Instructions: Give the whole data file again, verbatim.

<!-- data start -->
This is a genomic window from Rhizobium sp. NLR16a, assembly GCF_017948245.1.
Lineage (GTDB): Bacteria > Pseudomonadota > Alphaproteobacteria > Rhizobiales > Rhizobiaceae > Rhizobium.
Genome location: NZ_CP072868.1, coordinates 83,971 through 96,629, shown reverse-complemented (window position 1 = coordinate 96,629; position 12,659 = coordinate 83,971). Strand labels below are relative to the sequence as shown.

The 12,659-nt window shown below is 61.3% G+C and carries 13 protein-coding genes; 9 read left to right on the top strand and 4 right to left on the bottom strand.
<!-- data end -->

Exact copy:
This is a genomic window from Rhizobium sp. NLR16a, assembly GCF_017948245.1.
Lineage (GTDB): Bacteria > Pseudomonadota > Alphaproteobacteria > Rhizobiales > Rhizobiaceae > Rhizobium.
Genome location: NZ_CP072868.1, coordinates 83,971 through 96,629, shown reverse-complemented (window position 1 = coordinate 96,629; position 12,659 = coordinate 83,971). Strand labels below are relative to the sequence as shown.

The 12,659-nt window shown below is 61.3% G+C and carries 13 protein-coding genes; 9 read left to right on the top strand and 4 right to left on the bottom strand.